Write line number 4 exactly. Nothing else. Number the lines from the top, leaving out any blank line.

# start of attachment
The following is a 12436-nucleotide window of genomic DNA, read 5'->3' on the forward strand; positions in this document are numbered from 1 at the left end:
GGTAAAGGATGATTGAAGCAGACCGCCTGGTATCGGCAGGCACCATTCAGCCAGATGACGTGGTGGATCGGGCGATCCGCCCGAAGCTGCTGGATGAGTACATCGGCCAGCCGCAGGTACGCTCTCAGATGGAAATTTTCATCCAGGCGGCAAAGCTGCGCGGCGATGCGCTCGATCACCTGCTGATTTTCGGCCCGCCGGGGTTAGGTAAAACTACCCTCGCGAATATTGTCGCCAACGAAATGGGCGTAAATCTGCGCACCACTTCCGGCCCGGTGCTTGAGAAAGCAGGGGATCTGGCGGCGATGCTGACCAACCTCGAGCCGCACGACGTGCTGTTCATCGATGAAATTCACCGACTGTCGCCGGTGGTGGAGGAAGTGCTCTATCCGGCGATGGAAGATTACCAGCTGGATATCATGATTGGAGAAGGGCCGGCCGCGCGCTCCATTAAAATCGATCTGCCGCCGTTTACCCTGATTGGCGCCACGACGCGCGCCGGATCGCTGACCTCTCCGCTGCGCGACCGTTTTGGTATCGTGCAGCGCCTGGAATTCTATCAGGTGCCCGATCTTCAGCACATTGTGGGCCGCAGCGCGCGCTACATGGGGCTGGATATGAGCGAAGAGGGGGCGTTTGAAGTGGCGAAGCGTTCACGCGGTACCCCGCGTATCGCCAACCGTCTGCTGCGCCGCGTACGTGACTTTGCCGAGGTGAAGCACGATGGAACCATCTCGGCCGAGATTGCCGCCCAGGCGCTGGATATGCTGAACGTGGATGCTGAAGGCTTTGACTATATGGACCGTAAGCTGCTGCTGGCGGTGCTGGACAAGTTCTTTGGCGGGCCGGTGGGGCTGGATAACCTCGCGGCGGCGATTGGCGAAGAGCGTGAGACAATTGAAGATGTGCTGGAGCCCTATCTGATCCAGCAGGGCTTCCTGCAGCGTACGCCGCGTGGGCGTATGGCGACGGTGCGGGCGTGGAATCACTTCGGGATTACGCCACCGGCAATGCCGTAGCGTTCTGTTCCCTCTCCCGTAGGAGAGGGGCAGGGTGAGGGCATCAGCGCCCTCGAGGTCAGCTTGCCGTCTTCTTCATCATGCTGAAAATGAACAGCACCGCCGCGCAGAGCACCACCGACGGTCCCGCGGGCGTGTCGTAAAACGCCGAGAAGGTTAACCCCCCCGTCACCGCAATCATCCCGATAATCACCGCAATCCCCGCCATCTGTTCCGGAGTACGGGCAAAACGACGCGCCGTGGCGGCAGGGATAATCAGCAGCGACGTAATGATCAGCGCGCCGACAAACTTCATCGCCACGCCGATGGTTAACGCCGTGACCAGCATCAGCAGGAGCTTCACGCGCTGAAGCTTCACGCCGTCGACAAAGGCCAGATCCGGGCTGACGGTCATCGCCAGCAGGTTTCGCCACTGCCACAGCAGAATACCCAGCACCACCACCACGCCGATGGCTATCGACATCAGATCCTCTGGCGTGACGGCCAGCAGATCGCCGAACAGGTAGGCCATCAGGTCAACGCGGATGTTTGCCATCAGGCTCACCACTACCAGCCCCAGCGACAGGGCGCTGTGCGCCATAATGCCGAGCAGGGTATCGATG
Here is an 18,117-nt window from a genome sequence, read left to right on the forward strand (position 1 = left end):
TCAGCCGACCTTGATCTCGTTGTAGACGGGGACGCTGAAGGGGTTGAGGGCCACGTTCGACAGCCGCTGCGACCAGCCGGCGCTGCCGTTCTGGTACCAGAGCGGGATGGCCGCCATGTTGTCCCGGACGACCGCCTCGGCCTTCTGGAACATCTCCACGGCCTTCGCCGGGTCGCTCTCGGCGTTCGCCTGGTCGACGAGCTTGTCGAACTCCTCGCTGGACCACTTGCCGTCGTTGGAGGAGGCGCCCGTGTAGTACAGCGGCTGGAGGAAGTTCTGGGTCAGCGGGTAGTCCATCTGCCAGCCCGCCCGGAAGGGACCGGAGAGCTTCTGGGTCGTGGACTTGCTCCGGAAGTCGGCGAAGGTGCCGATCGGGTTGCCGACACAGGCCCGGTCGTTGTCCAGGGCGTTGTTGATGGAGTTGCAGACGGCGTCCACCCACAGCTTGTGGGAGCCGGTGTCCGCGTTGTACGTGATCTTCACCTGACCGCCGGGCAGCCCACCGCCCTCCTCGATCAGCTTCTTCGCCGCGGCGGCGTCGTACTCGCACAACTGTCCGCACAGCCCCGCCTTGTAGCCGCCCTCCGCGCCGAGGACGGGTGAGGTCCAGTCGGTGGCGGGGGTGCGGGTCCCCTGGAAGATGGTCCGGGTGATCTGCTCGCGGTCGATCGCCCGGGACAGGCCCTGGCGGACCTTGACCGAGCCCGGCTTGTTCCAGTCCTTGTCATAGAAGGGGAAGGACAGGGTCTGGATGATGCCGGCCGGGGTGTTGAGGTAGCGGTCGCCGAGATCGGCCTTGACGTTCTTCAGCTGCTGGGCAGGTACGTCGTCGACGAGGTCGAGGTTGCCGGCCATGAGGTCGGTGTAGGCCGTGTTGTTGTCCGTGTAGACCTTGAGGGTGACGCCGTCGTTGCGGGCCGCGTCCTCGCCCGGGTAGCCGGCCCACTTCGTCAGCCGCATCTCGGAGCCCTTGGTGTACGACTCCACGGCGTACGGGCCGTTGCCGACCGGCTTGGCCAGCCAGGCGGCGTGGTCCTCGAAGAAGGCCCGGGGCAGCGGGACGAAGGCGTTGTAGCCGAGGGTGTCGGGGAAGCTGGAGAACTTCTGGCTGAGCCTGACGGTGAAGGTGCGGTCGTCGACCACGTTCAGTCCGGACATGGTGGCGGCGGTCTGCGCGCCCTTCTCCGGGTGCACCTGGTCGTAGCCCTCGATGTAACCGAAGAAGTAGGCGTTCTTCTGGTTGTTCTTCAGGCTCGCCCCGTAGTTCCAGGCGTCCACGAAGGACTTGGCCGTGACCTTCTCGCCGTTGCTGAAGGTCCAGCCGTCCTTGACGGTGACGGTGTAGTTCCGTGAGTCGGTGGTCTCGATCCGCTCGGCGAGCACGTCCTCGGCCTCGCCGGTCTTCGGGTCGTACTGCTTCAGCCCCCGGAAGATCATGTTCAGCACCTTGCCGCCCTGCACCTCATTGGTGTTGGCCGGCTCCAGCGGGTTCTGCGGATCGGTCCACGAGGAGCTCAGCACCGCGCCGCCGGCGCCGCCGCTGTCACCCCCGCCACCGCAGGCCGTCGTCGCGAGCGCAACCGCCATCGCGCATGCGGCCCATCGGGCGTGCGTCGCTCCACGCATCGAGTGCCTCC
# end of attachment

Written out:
TCAGCCGACCTTGATCTCGTTGTAGACGGGGACGCTGAAGGGGTTGAGGGCCACGTTCGACAGCCGCTGCGACCAGCCGGCGCTGCCGTTCTGGTACCAGAGCGGGATGGCCGCCATGTTGTCCCGGACGACCGCCTCGGCCTTCTGGAACATCTCCACGGCCTTCGCCGGGTCGCTCTCGGCGTTCGCCTGGTCGACGAGCTTGTCGAACTCCTCGCTGGACCACTTGCCGTCGTTGGAGGAGGCGCCCGTGTAGTACAGCGGCTGGAGGAAGTTCTGGGTCAGCGGGTAGTCCATCTGCCAGCCCGCCCGGAAGGGACCGGAGAGCTTCTGGGTCGTGGACTTGCTCCGGAAGTCGGCGAAGGTGCCGATCGGGTTGCCGACACAGGCCCGGTCGTTGTCCAGGGCGTTGTTGATGGAGTTGCAGACGGCGTCCACCCACAGCTTGTGGGAGCCGGTGTCCGCGTTGTACGTGATCTTCACCTGACCGCCGGGCAGCCCACCGCCCTCCTCGATCAGCTTCTTCGCCGCGGCGGCGTCGTACTCGCACAACTGTCCGCACAGCCCCGCCTTGTAGCCGCCCTCCGCGCCGAGGACGGGTGAGGTCCAGTCGGTGGCGGGGGTGCGGGTCCCCTGGAAGATGGTCCGGGTGATCTGCTCGCGGTCGATCGCCCGGGACAGGCCCTGGCGGACCTTGACCGAGCCCGGCTTGTTCCAGTCCTTGTCATAGAAGGGGAAGGACAGGGTCTGGATGATGCCGGCCGGGGTGTTGAGGTAGCGGTCGCCGAGATCGGCCTTGACGTTCTTCAGCTGCTGGGCAGGTACGTCGTCGACGAGGTCGAGGTTGCCGGCCATGAGGTCGGTGTAGGCCGTGTTGTTGTCCGTGTAGACCTTGAGGGTGACGCCGTCGTTGCGGGCCGCGTCCTCGCCCGGGTAGCCGGCCCACTTCGTCAGCCGCATCTCGGAGCCCTTGGTGTACGACTCCACGGCGTACGGGCCGTTGCCGACCGGCTTGGCCAGCCAGGCGGCGTGGTCCTCGAAGAAGGCCCGGGGCAGCGGGACGAAGGCGTTGTAGCCGAGGGTGTCGGGGAAGCTGGAGAACTTCTGGCTGAGCCTGACGGTGAAGGTGCGGTCGTCGACCACGTTCAGTCCGGACATGGTGGCGGCGGTCTGCGCGCCCTTCTCCGGGTGCACCTGGTCGTAGCCCTCGATGTAACCGAAGAAGTAGGCGTTCTTCTGGTTGTTCTTCAGGCTCGCCCCGTAGTTCCAGGCGTCCACGAAGGACTTGGCCGTGACCTTCTCGCCGTTGCTGAAGGTCCAGCCGTCCTTGACGGTGACGGTGTAGTTCCGTGAGTCGGTGGTCTCGATCCGCTCGGCGAGCACGTCCTCGGCCTCGCCGGTCTTCGGGTCGTACTGCTTCAGCCCCCGGAAGATCATGTTCAGCACCTTGCCGCCCTGCACCTCATTGGTGTTGGCCGGCTCCAGCGGGTTCTGCGGATCGGTCCACGAGGAGCTCAGCACCGCGCCGCCGGCGCCGCCGCTGTCACCCCCGCCACCGCAGGCCGTCGTCGCGAGCGCAACCGCCATCGCGCATGCGGCCCATCGGGCGTGCGTCGCTCCACGCATCGAGTGCCTCC